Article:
Valley Voices

Bring it back: Fresno Unified’s JEY program worked wonders with discipline

William (Bill) Larkin
William (Bill) Larkin

Almost 20 years ago, The Bee published an essay I wrote for the Valley Voices section called “Teacher’s travail includes some flowers.” At the time, I was running an alternative-education class in the Fresno Unified School District for students who had been expelled or placed on suspended-expulsion status.

In that essay, I made the comment, “Where I teach, I have seen a small piece of our future; it is broken, it is frightening, it is coming around the corner fast and large, and few in authority have a clue about what to do.”

Recently, more than 80 percent of McLane High School teachers signed a petition regarding the increase in negative and disruptive student behavior in the absence of meaningful consequences. They didn’t do this just for themselves; it was for the majority of students who rely on them for a safe and secure environment in which to learn.

Be assured, McLane is not an anomaly. They’ve just reached the point of feeling helpless but not yet voiceless.

So you might ask yourself, “What is going on?” How can things be so bad that educators feel the need to petition?

Superintendent Michael Hanson’s administration issued a mandate to all school principals, vice principals and counselors to lower the number of suspensions and expulsions districtwide using a repackaged, rhetoric-filled behavioral modification program called Restorative Justice.

This Restorative Justice concept is not new. These interventions usually fail under the weight of their overexaggerated promises. This leads to an odd belief that if you decrease the number of official suspensions on paper, you can claim success regarding improved behavior.

Fresno Unified board member Christopher De La Cerda, McLane’s representative, highlighted this delusion when he stated, “The data confirms that restorative practices at McLane are working as we intended it to work.” Sort of like bragging that no one drowned in the pool after the water was removed.

If the intention was for more than 80 percent of the teaching staff to be so fed up they needed to file a petition – congratulations! Mission accomplished.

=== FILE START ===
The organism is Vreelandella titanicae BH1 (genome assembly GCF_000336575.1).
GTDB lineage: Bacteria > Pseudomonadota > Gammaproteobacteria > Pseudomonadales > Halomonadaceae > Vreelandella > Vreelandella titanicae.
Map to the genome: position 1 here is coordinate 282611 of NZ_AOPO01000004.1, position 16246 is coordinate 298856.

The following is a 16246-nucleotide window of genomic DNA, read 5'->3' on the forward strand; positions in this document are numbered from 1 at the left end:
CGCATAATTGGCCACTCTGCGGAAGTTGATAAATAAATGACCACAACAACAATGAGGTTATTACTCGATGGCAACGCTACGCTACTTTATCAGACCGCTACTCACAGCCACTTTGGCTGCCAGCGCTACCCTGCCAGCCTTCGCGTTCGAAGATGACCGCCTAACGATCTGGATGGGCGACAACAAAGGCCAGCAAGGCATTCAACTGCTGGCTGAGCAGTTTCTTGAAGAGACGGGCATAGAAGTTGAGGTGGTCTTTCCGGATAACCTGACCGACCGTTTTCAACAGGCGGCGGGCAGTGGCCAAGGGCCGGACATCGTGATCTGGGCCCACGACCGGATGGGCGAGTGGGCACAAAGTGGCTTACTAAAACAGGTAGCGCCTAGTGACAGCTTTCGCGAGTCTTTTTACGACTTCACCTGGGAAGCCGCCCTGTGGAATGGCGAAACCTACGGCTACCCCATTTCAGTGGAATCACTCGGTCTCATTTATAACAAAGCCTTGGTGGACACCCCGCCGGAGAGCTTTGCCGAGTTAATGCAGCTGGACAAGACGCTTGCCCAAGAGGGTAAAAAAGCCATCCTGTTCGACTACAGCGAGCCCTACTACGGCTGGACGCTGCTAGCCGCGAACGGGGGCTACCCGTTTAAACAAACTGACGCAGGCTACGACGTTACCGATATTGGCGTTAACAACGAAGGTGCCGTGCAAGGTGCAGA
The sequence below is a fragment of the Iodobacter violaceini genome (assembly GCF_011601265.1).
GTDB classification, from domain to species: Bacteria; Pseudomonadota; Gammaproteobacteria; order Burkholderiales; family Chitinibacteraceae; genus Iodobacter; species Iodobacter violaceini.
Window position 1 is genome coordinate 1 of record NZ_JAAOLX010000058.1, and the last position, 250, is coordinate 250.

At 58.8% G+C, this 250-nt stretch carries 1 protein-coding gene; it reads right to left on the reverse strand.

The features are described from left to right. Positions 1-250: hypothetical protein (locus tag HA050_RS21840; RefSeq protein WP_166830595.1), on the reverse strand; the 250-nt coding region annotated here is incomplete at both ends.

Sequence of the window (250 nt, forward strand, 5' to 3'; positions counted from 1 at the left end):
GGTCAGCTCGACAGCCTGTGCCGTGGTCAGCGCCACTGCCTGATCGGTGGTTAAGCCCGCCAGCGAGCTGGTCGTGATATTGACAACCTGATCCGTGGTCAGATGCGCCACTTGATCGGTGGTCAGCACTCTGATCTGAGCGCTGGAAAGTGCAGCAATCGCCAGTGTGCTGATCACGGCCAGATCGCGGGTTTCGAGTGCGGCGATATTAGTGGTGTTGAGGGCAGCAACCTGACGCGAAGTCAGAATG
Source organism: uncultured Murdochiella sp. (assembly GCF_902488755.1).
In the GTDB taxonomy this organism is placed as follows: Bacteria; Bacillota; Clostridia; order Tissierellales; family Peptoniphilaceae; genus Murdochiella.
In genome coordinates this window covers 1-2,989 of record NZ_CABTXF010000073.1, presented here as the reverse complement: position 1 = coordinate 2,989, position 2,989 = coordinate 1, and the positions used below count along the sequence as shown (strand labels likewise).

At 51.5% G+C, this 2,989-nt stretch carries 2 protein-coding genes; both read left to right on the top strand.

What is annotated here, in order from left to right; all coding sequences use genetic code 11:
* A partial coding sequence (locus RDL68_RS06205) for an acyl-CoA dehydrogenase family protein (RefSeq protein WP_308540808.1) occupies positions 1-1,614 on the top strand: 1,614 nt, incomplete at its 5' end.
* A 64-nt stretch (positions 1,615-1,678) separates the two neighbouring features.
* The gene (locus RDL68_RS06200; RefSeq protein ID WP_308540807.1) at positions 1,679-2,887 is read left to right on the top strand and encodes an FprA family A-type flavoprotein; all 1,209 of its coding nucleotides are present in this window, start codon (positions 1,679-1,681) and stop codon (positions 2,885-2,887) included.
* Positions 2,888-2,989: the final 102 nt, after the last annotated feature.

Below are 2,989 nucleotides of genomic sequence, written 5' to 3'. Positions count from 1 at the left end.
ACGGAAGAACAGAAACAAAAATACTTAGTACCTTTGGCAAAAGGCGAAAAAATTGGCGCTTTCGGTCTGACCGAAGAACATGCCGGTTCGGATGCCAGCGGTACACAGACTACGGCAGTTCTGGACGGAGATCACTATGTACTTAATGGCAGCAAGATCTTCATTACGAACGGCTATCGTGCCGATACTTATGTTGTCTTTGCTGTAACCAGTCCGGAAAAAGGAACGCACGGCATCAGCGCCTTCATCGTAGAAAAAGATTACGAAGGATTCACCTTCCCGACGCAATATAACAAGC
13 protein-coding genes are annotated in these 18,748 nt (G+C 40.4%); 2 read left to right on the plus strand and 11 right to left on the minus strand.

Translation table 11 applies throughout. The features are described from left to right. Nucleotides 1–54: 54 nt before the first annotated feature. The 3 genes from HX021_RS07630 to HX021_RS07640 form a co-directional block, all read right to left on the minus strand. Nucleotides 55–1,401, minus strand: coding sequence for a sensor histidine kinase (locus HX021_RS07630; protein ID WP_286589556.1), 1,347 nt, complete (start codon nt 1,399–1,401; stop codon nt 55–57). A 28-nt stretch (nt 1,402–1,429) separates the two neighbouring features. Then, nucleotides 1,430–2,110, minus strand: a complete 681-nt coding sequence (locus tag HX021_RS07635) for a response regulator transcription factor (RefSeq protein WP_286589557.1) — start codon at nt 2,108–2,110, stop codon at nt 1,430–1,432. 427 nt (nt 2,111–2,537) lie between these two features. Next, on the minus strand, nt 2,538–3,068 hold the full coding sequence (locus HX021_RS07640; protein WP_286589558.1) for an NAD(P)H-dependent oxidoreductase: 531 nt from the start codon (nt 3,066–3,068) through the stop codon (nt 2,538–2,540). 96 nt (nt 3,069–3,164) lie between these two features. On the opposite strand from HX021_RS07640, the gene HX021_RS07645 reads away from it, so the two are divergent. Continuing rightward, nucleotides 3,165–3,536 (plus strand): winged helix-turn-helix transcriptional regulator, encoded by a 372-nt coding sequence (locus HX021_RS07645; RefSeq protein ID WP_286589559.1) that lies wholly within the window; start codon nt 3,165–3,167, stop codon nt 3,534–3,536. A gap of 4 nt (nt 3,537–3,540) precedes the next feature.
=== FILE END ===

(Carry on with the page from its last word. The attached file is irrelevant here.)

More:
The saddest part of this debacle is that it has ironically resulted in increased insecurity and systemic violence for our teachers and students who truly want to be educated.

But here is the most disappointing fact: This situation did not need to happen; it was self-inflicted.

Three years ago, there was a wonderful, accredited, academic program in Fresno Unified that took in up to 1,600 secondary students a year, who either could not – or should not – attend a traditional high school.

This program was a last-chance beacon of hope for thousands of students who, by their own fault or the fault of others, would have had no real chance of graduating from high school. It was called the J.E.Young Academic Center (JEY). It provided an educational sanctuary for the very students FUSD is trying to corral with this Restorative Justice debacle.

This program was as unique as it was successful. So much so, that other school districts across the state, as well as one visit by educators from China, wanted to see how JEY did it. It was a sound and highly effective program. The entire staff, from administrators to office help, at JEY were more of a “family” than a “faculty.”

Every student was treated – educationally and emotionally – as a unique individual. JEY accepted the entire spectrum of students; from those whose special needs could not be adequately met, to those whose behaviors could not be adequately accommodated on a traditional high school campus. This program was an oasis for students on the precipice of failure.

It was a wonderful independent study program that served the needs of those most in need. Everybody won. But that didn’t matter.

For spurious and ego-driven reasons, this program was dismantled and diminished to a mere shell of its former self. It was replaced by a program that failed after two years. Like prisons, it involves removing those in society with unacceptable behaviors and placing them into a concentrated environment of only themselves.

If shooting oneself in the foot was considered a good thing, then FUSD could qualify as a world-class marksman regarding this issue. If FUSD really wanted to practice restorative justice, it would bring JEY back to its previous stature. Maybe Larry Powell could help.

William (Bill) Larkin monitors online credit-recovery classes in the Apex program. He taught in the JEY program for eight years. Connect with him at William.Larkin@fresnounified.org.

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